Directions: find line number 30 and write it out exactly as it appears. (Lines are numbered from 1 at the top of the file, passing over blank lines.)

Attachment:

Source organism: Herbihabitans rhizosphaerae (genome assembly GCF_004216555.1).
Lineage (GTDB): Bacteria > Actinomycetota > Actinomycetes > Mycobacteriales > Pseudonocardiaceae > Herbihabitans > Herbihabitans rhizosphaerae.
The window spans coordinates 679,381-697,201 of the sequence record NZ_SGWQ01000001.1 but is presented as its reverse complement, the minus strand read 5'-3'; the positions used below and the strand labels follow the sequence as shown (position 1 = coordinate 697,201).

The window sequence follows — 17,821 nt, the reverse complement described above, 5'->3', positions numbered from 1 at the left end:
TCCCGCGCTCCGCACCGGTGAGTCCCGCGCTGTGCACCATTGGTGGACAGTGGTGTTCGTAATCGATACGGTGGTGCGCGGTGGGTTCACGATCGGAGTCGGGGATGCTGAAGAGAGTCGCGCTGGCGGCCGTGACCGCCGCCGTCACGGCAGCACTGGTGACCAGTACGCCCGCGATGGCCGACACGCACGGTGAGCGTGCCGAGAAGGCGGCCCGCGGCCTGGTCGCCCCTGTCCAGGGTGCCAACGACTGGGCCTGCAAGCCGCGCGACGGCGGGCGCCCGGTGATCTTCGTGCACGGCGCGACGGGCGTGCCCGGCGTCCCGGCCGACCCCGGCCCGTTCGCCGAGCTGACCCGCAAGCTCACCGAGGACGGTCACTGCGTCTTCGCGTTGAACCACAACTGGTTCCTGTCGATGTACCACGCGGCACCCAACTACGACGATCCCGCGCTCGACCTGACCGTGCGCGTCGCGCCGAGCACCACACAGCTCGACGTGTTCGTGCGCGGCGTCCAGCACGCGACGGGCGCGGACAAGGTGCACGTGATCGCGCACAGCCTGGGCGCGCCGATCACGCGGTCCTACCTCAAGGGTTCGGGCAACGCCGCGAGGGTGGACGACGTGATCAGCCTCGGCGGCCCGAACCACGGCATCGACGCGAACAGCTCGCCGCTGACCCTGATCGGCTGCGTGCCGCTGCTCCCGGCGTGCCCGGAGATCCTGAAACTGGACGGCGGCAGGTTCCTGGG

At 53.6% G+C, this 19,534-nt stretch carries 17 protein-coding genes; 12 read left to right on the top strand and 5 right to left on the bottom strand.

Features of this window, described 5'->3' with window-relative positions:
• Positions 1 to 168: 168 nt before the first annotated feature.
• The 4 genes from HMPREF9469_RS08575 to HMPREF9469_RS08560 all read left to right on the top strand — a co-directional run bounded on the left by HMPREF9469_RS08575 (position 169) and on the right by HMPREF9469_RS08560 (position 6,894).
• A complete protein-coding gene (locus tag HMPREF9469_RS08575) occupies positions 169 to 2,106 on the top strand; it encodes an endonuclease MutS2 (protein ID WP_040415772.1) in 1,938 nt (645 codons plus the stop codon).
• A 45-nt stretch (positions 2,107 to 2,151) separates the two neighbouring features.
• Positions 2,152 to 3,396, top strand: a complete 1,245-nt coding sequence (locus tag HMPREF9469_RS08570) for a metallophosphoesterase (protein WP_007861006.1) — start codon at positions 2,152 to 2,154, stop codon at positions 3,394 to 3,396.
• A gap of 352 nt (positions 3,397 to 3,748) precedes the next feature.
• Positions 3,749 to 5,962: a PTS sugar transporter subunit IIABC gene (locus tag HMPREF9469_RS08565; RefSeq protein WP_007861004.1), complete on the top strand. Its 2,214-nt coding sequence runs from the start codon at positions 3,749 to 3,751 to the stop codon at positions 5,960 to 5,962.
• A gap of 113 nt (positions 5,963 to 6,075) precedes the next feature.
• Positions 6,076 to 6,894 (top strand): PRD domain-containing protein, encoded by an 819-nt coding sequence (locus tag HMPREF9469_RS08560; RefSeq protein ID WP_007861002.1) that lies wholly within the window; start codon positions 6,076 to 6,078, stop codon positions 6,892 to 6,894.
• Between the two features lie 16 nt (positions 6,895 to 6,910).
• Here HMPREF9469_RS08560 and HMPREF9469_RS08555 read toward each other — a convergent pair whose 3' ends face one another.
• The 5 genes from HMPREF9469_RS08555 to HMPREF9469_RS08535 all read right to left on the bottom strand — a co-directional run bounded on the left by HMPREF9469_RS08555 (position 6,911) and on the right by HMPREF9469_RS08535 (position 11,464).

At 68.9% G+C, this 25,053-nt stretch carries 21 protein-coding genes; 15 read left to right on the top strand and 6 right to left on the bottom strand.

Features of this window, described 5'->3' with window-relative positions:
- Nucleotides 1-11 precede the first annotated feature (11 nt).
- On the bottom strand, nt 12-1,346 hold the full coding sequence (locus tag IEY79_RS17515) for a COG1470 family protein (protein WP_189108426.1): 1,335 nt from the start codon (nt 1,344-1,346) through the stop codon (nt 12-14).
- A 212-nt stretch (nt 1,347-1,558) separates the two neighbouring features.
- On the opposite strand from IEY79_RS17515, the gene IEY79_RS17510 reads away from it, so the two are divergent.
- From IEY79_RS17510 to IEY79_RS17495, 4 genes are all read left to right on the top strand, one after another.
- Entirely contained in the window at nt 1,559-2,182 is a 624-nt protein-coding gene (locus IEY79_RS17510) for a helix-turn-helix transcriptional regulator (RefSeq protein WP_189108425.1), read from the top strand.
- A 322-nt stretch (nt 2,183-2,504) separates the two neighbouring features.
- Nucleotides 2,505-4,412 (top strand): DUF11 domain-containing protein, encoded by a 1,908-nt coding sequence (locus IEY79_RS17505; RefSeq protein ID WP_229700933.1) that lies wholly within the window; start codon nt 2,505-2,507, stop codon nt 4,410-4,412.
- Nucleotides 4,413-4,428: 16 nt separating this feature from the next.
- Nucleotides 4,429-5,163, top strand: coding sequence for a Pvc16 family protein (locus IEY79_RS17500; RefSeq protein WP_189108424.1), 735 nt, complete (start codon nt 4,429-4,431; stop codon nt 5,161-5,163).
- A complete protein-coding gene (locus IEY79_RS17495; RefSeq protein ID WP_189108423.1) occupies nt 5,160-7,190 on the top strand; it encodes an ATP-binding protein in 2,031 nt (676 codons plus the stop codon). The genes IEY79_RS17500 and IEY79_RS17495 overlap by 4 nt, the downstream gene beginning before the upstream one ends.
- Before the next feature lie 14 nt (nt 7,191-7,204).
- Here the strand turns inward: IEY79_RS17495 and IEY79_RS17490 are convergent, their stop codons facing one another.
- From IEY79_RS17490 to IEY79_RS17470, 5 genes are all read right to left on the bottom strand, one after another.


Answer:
- Nucleotides 4,413-4,428: 16 nt separating this feature from the next.